Bethesda Releases First Ghostwire Tokyo Gameplay Footage

The Ghostwire Tokyo deep dive introduces us to Akito and the incredible powers at his disposal.

Ghostwire Tokyo launches March 25 for PlayStation 5 and PC, or March 22 if you pre-order the digital deluxe edition. Bethesda and Tango Gameworks made the announcement alongside a lengthy deep dive into Ghostwire’s gameplay, including a first look at combat, paranormal abilities, and more.

Tokyo is shrouded in a mysterious fog from which emerge all manner of yokai bent on capturing the souls of the city’s inhabitants. Akito, Ghostwire’s protagonist, somehow manages to avoid getting caught up in the fog, but that leaves him with another problem – or two, to be more precise. The spirit of an enigmatic man named KK is living inside him now, and the monsters roaming Tokyo want him dead.

The spirit is more than a passive observer, though. He grants Akito supernatural abilities ranging from control over fire and air to manifesting a set of wires that rips the spiritual cores from the monsters roaming the city. There's also a set of special weapons Akito can find for times when KK vanishes and leaves him to survive on his own.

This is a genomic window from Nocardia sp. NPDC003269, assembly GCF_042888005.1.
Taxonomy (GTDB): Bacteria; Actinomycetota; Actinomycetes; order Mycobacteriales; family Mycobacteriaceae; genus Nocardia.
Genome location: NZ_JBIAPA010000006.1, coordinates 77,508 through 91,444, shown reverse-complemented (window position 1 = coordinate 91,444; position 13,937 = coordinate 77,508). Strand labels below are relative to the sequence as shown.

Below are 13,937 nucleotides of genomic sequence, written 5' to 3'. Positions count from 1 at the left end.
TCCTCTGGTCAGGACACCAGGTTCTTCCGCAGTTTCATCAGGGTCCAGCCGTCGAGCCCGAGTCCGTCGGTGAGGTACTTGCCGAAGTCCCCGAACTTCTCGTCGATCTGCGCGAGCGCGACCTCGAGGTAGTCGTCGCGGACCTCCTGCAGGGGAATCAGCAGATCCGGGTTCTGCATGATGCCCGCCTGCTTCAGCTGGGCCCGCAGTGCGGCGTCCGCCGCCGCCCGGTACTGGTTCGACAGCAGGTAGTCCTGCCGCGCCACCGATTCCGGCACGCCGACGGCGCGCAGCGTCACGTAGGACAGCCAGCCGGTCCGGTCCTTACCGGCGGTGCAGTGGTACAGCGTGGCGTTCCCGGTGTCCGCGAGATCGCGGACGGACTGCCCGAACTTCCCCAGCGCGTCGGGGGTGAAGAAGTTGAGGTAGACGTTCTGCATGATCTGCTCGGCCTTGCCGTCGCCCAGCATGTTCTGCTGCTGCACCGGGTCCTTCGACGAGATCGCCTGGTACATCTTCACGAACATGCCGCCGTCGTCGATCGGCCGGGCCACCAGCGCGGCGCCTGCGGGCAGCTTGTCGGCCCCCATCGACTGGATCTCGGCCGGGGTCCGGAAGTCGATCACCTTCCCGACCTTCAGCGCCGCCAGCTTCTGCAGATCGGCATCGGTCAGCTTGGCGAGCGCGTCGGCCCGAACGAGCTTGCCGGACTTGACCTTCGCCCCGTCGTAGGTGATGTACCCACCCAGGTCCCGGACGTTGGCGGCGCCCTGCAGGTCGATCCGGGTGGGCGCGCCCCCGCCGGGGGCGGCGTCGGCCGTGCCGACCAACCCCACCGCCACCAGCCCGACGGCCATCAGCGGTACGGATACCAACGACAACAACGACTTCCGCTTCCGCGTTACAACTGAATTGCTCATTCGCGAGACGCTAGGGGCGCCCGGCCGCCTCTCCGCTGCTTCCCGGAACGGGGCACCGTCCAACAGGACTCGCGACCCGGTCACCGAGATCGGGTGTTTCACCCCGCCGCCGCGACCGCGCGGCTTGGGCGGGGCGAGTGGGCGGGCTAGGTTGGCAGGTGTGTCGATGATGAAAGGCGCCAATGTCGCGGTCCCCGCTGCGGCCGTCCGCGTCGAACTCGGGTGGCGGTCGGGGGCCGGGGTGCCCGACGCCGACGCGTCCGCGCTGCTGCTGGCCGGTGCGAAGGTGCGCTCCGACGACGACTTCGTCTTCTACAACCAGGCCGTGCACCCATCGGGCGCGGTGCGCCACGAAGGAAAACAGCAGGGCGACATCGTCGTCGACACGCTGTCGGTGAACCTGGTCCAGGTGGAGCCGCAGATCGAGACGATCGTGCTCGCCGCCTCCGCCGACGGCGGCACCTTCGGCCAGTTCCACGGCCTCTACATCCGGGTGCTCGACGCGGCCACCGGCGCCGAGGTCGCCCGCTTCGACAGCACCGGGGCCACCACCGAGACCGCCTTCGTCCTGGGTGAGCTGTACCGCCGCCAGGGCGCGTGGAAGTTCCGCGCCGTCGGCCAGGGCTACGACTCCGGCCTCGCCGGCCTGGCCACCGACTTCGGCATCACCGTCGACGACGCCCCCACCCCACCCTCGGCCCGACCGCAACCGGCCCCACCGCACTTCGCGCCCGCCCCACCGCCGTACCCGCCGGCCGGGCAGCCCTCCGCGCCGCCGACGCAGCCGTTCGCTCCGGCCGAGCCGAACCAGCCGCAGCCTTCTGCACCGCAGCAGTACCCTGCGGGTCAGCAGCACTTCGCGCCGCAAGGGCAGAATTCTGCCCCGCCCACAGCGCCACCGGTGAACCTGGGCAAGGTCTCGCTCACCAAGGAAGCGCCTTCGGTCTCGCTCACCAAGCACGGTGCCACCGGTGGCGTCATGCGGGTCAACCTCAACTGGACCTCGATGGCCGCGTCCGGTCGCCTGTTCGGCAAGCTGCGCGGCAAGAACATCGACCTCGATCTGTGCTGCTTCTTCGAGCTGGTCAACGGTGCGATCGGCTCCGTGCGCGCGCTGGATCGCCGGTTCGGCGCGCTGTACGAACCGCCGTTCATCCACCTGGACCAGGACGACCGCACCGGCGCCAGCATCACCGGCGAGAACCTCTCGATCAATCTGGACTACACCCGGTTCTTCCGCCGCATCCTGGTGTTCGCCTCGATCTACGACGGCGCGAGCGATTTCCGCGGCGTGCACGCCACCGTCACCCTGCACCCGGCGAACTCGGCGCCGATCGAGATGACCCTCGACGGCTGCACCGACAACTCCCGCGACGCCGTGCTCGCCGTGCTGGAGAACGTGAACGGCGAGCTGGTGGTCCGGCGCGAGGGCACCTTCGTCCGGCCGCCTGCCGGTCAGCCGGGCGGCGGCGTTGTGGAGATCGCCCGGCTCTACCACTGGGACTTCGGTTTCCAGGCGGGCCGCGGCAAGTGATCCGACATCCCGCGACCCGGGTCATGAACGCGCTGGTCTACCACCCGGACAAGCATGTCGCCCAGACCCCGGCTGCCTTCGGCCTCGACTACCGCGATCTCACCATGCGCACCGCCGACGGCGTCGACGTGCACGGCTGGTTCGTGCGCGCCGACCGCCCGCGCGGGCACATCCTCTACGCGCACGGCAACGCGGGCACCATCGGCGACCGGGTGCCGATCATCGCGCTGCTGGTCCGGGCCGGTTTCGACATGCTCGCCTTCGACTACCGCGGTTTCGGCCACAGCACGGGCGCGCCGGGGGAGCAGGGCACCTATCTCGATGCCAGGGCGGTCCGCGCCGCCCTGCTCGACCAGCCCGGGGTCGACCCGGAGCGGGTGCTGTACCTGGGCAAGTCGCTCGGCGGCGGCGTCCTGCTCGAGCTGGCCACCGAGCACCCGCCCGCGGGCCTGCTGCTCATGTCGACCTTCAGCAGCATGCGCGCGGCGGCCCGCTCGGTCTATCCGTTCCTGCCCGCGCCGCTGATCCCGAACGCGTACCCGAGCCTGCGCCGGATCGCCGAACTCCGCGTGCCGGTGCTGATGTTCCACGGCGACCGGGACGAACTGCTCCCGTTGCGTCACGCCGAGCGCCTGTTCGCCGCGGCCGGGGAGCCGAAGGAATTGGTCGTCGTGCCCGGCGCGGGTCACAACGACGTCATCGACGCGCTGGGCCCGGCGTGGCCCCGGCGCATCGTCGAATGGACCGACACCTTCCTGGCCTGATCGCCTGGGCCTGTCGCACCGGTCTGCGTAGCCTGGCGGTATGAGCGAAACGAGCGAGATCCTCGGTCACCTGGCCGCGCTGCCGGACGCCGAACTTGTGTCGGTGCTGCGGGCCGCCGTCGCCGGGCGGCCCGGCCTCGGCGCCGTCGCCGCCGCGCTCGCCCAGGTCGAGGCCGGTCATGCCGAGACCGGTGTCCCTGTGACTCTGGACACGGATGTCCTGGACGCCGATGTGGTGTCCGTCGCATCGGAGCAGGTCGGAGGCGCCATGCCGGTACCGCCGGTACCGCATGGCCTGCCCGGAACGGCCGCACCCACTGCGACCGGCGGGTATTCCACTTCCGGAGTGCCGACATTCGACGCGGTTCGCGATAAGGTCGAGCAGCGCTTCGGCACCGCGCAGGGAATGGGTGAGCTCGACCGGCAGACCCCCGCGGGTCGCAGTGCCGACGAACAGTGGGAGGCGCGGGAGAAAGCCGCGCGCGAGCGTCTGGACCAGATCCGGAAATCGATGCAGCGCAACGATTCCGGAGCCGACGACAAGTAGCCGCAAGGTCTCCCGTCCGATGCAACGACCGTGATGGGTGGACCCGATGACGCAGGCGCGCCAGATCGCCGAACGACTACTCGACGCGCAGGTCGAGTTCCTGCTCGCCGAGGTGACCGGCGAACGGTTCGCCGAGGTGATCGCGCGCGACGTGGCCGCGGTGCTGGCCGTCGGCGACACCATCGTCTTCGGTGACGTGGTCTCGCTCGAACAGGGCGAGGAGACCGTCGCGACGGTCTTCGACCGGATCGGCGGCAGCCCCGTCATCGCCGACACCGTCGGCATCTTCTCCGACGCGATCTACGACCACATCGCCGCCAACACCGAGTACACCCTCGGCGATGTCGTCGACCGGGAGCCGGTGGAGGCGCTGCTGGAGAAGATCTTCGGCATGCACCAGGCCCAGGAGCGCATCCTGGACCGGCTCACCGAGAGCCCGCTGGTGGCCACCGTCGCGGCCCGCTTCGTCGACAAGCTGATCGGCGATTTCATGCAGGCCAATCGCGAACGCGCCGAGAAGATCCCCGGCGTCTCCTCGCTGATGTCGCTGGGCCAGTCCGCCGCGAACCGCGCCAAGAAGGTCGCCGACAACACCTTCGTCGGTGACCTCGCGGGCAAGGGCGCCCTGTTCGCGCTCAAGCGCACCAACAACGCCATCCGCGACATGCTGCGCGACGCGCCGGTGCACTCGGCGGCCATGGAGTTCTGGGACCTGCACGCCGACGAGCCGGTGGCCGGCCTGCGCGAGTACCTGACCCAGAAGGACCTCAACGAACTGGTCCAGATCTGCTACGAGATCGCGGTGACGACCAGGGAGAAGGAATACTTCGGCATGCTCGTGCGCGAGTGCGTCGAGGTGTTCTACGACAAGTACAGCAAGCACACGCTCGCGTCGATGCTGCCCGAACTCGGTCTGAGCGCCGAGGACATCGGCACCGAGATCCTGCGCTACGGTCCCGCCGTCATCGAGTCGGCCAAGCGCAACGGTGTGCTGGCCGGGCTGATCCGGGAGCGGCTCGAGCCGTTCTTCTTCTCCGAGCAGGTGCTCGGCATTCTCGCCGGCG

Your goal is cleansing the numerous Torii gates around the city to dispel the fog and, hopefully, find an answer to the problems plaguing the city.

Ghostwire Tokyo may be a paranormal adventure, but Tango Gameworks’ development team said one of their guiding goals when creating the game was creating an “authentic” Tokyo. The city’s visual design is only part of that. Tango’s designers and sound producers incorporated influences ranging from Ukiyo-e’s blockworks to Babylon Tokyo comics and traditional Japanese music to infuse Ghostwire with that sense of authenticity.

Akito can call on Tengu to propel himself into the air and traverse the city with ease. He’ll store the recovered souls of Tokyo’s lost citizens in paper dolls, though as to what he can do with them, you’ll have to wait until our Ghostwire Tokyo preview coverage goes live soon. We’ll have more in store for you then, so check back soon.


Josh Broadwell started gaming in the early '90s. But it wasn't until 2017 he started writing about them, after finishing two history degrees and deciding a career in academia just wasn't the best way forward. You'll usually find him playing RPGs, strategy games, or platformers, but he's up for almost anything that seems interesting.

Published Feb. 3rd 2022

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